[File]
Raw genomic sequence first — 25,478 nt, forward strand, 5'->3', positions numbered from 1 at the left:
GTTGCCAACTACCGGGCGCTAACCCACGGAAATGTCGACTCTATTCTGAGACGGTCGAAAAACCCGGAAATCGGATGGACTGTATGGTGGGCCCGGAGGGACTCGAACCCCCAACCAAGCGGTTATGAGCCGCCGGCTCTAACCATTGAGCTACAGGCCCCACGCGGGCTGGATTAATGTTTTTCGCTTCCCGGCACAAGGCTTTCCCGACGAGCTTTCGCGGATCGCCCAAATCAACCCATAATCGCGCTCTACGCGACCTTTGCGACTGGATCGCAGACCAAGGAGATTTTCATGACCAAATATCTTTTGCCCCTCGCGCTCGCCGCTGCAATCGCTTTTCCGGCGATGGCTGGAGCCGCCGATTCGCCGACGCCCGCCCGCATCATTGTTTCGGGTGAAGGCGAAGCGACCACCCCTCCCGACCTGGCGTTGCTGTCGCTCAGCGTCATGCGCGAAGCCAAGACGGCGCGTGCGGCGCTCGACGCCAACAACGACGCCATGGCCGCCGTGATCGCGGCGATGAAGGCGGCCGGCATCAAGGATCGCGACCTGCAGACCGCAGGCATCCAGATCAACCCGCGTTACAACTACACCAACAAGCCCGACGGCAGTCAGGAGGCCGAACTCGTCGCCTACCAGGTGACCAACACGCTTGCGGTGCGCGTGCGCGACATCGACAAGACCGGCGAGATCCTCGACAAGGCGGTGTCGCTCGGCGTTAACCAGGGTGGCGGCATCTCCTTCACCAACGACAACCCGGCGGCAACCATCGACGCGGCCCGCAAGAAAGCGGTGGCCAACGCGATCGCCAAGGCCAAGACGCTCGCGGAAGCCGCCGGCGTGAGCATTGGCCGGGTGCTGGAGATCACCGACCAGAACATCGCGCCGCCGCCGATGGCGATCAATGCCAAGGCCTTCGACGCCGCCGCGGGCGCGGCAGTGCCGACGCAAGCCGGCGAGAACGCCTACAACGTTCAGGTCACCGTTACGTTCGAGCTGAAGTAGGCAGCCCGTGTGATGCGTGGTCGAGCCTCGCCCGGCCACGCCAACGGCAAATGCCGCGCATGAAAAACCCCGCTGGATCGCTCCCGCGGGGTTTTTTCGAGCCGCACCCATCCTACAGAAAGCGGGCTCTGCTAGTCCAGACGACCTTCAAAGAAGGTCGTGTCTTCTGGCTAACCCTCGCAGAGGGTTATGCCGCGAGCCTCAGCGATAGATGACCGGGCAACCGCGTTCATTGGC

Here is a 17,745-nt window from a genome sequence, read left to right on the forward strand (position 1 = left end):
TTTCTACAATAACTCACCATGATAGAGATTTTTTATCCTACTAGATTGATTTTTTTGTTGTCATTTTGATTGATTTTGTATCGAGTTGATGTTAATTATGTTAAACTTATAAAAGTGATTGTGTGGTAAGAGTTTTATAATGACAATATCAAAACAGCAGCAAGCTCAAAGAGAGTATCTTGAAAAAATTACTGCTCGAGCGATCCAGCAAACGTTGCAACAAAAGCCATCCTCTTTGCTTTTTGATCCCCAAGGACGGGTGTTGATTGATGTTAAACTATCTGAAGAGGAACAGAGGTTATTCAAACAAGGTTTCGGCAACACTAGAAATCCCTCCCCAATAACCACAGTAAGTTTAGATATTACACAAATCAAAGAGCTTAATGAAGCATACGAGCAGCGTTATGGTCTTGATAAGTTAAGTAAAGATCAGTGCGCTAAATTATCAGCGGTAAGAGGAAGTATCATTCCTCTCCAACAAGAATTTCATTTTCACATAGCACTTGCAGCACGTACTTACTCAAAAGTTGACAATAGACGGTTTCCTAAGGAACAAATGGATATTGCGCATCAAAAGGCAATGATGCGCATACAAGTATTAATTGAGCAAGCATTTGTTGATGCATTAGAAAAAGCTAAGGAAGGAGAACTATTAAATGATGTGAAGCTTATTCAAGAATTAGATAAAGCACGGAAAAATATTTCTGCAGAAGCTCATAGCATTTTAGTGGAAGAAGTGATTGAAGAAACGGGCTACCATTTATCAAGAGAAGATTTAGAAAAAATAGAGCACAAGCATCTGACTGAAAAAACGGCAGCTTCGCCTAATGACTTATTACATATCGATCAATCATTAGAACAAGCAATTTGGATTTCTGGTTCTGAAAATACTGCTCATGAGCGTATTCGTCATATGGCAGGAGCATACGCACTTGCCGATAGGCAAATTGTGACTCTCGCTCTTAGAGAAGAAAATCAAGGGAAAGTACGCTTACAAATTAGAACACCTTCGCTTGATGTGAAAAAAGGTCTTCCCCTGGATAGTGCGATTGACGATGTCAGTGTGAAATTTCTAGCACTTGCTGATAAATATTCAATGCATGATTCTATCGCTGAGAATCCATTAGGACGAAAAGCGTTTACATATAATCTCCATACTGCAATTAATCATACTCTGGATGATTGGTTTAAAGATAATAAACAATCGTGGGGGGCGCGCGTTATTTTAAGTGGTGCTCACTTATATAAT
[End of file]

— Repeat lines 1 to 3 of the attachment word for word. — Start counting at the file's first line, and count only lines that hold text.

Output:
Raw genomic sequence first — 25,478 nt, forward strand, 5'->3', positions numbered from 1 at the left:
GTTGCCAACTACCGGGCGCTAACCCACGGAAATGTCGACTCTATTCTGAGACGGTCGAAAAACCCGGAAATCGGATGGACTGTATGGTGGGCCCGGAGGGACTCGAACCCCCAACCAAGCGGTTATGAGCCGCCGGCTCTAACCATTGAGCTACAGGCCCCACGCGGGCTGGATTAATGTTTTTCGCTTCCCGGCACAAGGCTTTCCCGACGAGCTTTCGCGGATCGCCCAAATCAACCCATAATCGCGCTCTACGCGACCTTTGCGACTGGATCGCAGACCAAGGAGATTTTCATGACCAAATATCTTTTGCCCCTCGCGCTCGCCGCTGCAATCGCTTTTCCGGCGATGGCTGGAGCCGCCGATTCGCCGACGCCCGCCCGCATCATTGTTTCGGGTGAAGGCGAAGCGACCACCCCTCCCGACCTGGCGTTGCTGTCGCTCAGCGTCATGCGCGAAGCCAAGACGGCGCGTGCGGCGCTCGACGCCAACAACGACGCCATGGCCGCCGTGATCGCGGCGATGAAGGCGGCCGGCATCAAGGATCGCGACCTGCAGACCGCAGGCATCCAGATCAACCCGCGTTACAACTACACCAACAAGCCCGACGGCAGTCAGGAGGCCGAACTCGTCGCCTACCAGGTGACCAACACGCTTGCGGTGCGCGTGCGCGACATCGACAAGACCGGCGAGATCCTCGACAAGGCGGTGTCGCTCGGCGTTAACCAGGGTGGCGGCATCTCCTTCACCAACGACAACCCGGCGGCAACCATCGACGCGGCCCGCAAGAAAGCGGTGGCCAACGCGATCGCCAAGGCCAAGACGCTCGCGGAAGCCGCCGGCGTGAGCATTGGCCGGGTGCTGGAGATCACCGACCAGAACATCGCGCCGCCGCCGATGGCGATCAATGCCAAGGCCTTCGACGCCGCCGCGGGCGCGGCAGTGCCGACGCAAGCCGGCGAGAACGCCTACAACGTTCAGGTCACCGTTACGTTCGAGCTGAAGTAGGCAGCCCGTGTGATGCGTGGTCGAGCCTCGCCCGGCCACGCCAACGGCAAATGCCGCGCATGAAAAACCCCGCTGGATCGCTCCCGCGGGGTTTTTTCGAGCCGCACCCATCCTACAGAAAGCGGGCTCTGCTAGTCCAGACGACCTTCAAAGAAGGTCGTGTCTTCTGGCTAACCCTCGCAGAGGGTTATGCCGCGAGCCTCAGCGATAGATGACCGGGCAACCGCGTTCATTGGC

Here is a 17,745-nt window from a genome sequence, read left to right on the forward strand (position 1 = left end):